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Guido Barilla


Guido Barilla hungered for global growth when he took control of his family's Parma-based pasta producer in 1993. The Barilla Group was already No. 1 at home, so the new CEO set his sights on foreign markets. He then served up a series of foreign acquisitions, topped last year by his biggest to date: the $2.1 billion hostile takeover of Kamps, Germany's No. 1 industrial baker. Kamps nearly doubles Barilla's revenues, to $5.1 billion.

Barilla, the great-grandson of founder Pietro Barilla, has proven an able steward of the family legacy. Eating up market share from rivals such as Nestl?'s Buitoni and Hershey Food Corp.'s Ronzoni, Barilla transformed the Italian market leader into the world's top pasta maker. Sales last year, before the Kamps acquisition, were an estimated $2.9 billion, a 12% increase over 2001.

Barilla's appetite for global growth was triggered in part by two years spent abroad, studying philosophy at Boston College. "I always saw the U.S. as a natural expansion," says Barilla, who launched exports to the U.S. in 1995. In 1999, looking to expand his product line, Barilla snapped up Wasa, a market leader in crisp breads, paying $560 million. With Kamps, which boasts well-known brands such as Harry's biscuits in France, Barilla now is also No. 1 worldwide in fresh breads and crackers. And despite the food industry's notoriously thin margins, the company estimates pretax profits last year rose 39%, to $215 million.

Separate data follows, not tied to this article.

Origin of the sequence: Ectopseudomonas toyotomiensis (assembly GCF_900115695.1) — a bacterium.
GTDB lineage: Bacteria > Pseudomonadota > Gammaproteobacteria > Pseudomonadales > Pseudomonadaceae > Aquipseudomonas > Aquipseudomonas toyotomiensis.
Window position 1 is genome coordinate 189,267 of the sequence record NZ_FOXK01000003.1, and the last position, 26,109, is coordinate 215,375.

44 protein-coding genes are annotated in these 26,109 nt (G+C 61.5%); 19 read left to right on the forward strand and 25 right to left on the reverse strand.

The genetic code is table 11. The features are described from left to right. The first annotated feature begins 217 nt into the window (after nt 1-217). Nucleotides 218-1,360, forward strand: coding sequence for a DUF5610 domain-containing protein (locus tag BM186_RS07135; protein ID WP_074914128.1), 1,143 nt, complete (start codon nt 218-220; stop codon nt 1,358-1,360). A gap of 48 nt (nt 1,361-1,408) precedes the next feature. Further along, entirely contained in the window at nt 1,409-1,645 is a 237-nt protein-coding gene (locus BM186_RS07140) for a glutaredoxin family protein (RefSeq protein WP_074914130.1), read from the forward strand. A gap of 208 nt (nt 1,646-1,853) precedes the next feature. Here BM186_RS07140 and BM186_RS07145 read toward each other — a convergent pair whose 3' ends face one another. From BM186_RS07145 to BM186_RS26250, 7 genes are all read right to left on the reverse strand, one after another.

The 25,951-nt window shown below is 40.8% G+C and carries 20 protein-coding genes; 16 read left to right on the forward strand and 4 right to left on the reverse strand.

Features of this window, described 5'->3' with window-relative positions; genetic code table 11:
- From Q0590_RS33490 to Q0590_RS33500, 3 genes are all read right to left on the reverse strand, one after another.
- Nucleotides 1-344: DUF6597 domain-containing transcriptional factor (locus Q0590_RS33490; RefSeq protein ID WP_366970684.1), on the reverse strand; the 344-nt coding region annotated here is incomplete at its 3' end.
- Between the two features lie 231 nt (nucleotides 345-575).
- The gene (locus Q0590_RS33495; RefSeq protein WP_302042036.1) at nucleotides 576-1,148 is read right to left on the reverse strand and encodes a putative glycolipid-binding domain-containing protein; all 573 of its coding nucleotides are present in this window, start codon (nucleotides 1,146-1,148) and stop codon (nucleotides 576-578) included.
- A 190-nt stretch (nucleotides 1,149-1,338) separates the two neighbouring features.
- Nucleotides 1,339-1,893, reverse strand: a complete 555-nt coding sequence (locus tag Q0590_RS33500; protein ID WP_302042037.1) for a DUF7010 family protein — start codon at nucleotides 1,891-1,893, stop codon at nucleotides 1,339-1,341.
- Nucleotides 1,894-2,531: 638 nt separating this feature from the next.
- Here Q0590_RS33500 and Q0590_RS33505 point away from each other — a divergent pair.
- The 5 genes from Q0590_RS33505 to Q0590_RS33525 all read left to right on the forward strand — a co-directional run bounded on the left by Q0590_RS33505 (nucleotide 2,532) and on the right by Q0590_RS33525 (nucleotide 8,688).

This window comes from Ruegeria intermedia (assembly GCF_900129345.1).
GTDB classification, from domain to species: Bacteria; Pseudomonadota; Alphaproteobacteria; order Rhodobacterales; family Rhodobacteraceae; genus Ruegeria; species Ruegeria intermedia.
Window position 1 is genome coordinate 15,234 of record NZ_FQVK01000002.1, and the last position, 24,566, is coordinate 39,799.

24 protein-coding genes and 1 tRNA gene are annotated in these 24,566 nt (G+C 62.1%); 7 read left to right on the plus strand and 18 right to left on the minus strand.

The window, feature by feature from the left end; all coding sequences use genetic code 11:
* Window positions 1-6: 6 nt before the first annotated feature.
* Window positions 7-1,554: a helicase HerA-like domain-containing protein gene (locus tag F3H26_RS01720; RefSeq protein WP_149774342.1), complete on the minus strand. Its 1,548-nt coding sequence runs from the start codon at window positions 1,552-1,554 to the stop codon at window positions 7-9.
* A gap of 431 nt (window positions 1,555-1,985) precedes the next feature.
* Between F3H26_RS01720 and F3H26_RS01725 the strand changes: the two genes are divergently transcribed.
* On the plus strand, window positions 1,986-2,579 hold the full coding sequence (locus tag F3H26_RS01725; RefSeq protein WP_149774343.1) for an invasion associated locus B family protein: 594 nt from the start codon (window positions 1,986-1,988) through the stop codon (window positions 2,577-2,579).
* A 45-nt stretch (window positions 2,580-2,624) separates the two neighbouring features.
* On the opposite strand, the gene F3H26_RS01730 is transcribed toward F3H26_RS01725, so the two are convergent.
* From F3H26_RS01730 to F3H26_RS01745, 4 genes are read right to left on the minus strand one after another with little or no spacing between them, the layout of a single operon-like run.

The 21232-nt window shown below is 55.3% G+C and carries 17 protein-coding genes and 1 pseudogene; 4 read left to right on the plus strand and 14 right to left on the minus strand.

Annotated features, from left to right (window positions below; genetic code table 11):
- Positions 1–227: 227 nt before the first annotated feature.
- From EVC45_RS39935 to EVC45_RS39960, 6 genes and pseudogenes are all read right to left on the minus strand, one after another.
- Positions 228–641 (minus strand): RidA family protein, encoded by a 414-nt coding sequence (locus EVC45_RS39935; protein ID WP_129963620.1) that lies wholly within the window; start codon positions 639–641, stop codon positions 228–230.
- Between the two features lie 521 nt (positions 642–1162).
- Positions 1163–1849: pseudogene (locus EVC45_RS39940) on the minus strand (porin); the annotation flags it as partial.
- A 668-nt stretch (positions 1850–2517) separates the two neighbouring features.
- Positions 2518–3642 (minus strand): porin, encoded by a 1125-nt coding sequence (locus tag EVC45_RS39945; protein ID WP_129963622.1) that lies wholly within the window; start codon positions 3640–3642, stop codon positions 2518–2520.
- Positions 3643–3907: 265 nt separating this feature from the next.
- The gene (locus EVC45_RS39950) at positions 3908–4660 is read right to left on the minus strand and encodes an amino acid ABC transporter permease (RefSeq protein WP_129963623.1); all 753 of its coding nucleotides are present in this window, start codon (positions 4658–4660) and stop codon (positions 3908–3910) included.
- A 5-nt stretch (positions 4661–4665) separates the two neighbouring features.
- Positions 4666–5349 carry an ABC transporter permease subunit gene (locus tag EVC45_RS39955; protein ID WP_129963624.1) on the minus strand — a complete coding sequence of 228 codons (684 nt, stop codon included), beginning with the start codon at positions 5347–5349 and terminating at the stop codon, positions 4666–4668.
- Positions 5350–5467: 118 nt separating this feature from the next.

Although it's thriving now, the company has been through some hard times. When Barilla became CEO, profits were plunging. Seeking some grey-haired expertise, the then-35-year-old and his brothers in 1995 hired former Procter & Gamble Co. CEO Edwin Artzt as executive director. In his three years at Barilla, Artzt helped the Barillas slash costs, upgrade marketing, and establish a U.S. beachhead, plowing $135 million into a state-of-the art pasta factory in Ames, Iowa, in 1997. Barilla is now the leader in the U.S., the world's biggest pasta market. This year, Barilla has earmarked $585 million for international expansion.

Has Barilla piled too much on his plate? Kamps came saddled with $900 million in debt. Interest payments and acquisition costs eroded its margins, resulting in a 2002 loss of $148 million. Barilla aims to slash debt, cut costs by centralizing the purchase of raw materials such as wheat, and boost quality. "We have a big task ahead with Kamps. We have to improve the performance of the company dramatically," says Barilla. If he can just leaven Kamps's profits, Barilla will have cooked up something truly delicious.


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